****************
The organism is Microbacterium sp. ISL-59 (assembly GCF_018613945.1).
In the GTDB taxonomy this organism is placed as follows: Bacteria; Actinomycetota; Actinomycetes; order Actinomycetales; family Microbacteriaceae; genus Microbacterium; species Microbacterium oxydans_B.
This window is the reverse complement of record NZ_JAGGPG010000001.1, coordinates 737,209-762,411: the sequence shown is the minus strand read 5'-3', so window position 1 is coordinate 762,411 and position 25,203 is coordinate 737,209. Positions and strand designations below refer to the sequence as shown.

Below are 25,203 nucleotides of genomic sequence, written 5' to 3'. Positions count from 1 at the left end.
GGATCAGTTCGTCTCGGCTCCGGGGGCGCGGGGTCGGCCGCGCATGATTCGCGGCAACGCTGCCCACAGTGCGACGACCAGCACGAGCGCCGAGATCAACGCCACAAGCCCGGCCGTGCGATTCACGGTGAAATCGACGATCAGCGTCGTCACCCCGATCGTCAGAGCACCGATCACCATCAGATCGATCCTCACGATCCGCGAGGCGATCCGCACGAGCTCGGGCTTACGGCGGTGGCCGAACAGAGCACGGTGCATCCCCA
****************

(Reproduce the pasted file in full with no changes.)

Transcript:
The organism is Microbacterium sp. ISL-59 (assembly GCF_018613945.1).
In the GTDB taxonomy this organism is placed as follows: Bacteria; Actinomycetota; Actinomycetes; order Actinomycetales; family Microbacteriaceae; genus Microbacterium; species Microbacterium oxydans_B.
This window is the reverse complement of record NZ_JAGGPG010000001.1, coordinates 737,209-762,411: the sequence shown is the minus strand read 5'-3', so window position 1 is coordinate 762,411 and position 25,203 is coordinate 737,209. Positions and strand designations below refer to the sequence as shown.

Below are 25,203 nucleotides of genomic sequence, written 5' to 3'. Positions count from 1 at the left end.
GGATCAGTTCGTCTCGGCTCCGGGGGCGCGGGGTCGGCCGCGCATGATTCGCGGCAACGCTGCCCACAGTGCGACGACCAGCACGAGCGCCGAGATCAACGCCACAAGCCCGGCCGTGCGATTCACGGTGAAATCGACGATCAGCGTCGTCACCCCGATCGTCAGAGCACCGATCACCATCAGATCGATCCTCACGATCCGCGAGGCGATCCGCACGAGCTCGGGCTTACGGCGGTGGCCGAACAGAGCACGGTGCATCCCCA